Posted 28 Sep 2017
More than 700 promised social homes in Kensington and Chelsea lost due to loophole exploited by big developers
New research from Shelter reveals that a legal loophole has been used by housing developers to avoid building 706 social homes in Kensington and Chelsea – more than enough to house families made homeless from the Grenfell tower fire.
The research reveals that despite being required by local planning policy these homes haven’t been built in large part due to a legal loophole, called a "viability assessment". Developers first win planning permission by promising they will build a chunk of affordable homes in the scheme. But they can then come back to the council to say they can’t build the affordable homes as it would reduce their profit margin, using a secret viability assessment to support their argument. The result is that they end up not having to deliver the affordable housing promised.
In Kensington and Chelsea the loophole has been used by developers to reduce the amount of affordable housing from the council’s policy target of 50% to only 15% on those schemes. This gap between the council’s target and what was eventually permitted is equivalent to 831 affordable homes, of which 706 would have been social homes, which have not been built.
So far the vast majority of families have not been rehoused following the Grenfell tower fire, according to the latest government figures. At a time when affordable housing is needed across the country more than ever, Shelter is calling on the government to change the law so big developers can no longer use the loophole to boost profits.
Shelter chief executive, Polly Neate, said: “At a time when we desperately need more affordable homes, big developers are allowed to prioritise their profits by building luxury housing while backtracking on their promises to build a fair share of affordable homes.
“The government must make sure we treat affordable housing commitments as cast iron pledges, rather than optional extras, and act now to close the loophole that allows developers to wriggle out of building the affordable homes this country urgently needs.”
Notes to Editors
- EG analysed planning permissions for 96 schemes granted over seven years, which included permission for 3,517 homes in total. Of these 96 schemes, 44 used a viability assessment, but as these tended to be the larger schemes they covered 68% of the homes granted permission over the period (2,400).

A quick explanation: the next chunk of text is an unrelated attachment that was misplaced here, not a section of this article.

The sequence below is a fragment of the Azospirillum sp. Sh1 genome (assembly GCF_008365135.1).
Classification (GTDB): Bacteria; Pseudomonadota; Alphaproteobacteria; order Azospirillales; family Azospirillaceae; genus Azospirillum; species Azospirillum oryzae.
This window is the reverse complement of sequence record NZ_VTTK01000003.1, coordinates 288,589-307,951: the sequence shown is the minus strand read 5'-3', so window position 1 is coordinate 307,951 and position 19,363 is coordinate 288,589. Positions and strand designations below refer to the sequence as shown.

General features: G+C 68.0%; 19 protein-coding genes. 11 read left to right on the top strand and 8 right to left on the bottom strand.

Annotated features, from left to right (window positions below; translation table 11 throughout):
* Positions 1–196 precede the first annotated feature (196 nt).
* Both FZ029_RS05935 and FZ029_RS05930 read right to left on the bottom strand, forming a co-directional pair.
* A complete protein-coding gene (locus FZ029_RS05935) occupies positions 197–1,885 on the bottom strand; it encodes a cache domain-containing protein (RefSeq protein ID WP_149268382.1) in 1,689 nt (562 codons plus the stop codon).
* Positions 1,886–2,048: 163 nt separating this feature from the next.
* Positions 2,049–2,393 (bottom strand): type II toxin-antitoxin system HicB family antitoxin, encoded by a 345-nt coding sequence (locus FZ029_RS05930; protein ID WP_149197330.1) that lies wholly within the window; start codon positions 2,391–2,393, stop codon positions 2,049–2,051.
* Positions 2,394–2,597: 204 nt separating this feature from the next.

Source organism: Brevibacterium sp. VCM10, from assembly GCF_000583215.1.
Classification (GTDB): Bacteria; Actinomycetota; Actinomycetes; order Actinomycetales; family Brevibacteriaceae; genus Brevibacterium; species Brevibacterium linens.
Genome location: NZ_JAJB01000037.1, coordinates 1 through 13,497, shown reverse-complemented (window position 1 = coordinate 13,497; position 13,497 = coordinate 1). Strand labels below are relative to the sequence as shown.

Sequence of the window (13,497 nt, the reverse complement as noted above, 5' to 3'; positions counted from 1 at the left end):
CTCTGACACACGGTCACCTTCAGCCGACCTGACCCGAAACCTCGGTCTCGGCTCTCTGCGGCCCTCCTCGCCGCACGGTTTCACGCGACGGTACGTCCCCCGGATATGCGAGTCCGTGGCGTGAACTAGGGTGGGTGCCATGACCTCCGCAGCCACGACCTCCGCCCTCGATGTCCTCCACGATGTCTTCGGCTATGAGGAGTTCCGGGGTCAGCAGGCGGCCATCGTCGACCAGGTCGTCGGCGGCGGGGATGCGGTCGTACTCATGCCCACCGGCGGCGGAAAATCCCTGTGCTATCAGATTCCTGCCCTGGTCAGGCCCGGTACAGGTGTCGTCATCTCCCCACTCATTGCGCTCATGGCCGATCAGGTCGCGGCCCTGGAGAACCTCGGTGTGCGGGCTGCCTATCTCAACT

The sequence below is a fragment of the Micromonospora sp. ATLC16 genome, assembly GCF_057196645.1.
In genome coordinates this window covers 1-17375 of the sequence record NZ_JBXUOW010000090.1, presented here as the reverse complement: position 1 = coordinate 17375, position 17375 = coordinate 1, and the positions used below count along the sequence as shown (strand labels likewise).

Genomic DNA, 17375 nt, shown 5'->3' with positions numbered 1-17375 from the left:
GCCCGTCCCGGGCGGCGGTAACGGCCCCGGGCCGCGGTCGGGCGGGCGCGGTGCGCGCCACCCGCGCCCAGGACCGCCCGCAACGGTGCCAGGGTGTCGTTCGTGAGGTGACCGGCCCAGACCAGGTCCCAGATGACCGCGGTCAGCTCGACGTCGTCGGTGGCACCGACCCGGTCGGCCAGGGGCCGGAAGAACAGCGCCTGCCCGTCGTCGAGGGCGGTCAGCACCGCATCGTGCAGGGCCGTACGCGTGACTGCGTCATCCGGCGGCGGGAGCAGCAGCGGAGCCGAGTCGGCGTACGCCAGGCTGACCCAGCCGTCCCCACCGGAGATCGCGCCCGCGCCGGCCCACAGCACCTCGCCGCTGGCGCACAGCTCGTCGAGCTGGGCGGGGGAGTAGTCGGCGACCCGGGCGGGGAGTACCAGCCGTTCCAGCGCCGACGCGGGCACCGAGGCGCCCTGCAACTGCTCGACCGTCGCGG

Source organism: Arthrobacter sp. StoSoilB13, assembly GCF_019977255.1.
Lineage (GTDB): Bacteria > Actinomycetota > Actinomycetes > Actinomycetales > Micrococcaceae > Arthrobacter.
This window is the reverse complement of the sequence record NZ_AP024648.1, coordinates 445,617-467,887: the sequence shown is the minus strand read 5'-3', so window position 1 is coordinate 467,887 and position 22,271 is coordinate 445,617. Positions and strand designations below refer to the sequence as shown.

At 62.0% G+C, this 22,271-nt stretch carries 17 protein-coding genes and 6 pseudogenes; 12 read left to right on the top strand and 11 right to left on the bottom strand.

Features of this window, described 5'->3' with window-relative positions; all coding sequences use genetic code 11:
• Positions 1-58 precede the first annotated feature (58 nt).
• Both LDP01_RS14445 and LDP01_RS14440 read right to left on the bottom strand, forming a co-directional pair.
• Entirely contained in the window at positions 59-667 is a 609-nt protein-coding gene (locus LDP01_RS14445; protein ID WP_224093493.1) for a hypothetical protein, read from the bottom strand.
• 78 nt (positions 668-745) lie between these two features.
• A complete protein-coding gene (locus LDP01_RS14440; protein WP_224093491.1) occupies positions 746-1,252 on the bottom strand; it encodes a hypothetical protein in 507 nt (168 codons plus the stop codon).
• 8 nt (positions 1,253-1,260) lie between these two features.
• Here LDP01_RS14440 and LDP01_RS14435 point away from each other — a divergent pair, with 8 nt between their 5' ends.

- Affordable housing contributions were reduced partly using viability assessments for schemes covering 68% of the permitted homes (2,400).
- From this sample of schemes in which a viability assessment was used, the affordable housing contributions were reduced to a mere 15% - compared to the council’s policy requirement of 50% (of which 85% are meant to be social rented homes, with the remaining 15% in other affordable tenures like shared ownership). This is equivalent to the loss of 706 social homes, and 831 affordable homes overall.
- This is compared to the planning permissions where viability assessments were not used, where the affordable housing achieved was 38% - significantly closer to the council’s policy of 50%. This shows that the use of viability assessments has a significant impact the provision of affordable housing.
- The planning permissions analysed were provided by the Royal Borough of Kensington and Chelsea following a Freedom of Information request.
- The viability assessments themselves have not been analysed, as these are deemed ‘commercially confidential’ and are not available.
For further data and methodology, please contact the Shelter press office on 020 7505 2162 or email email@example.com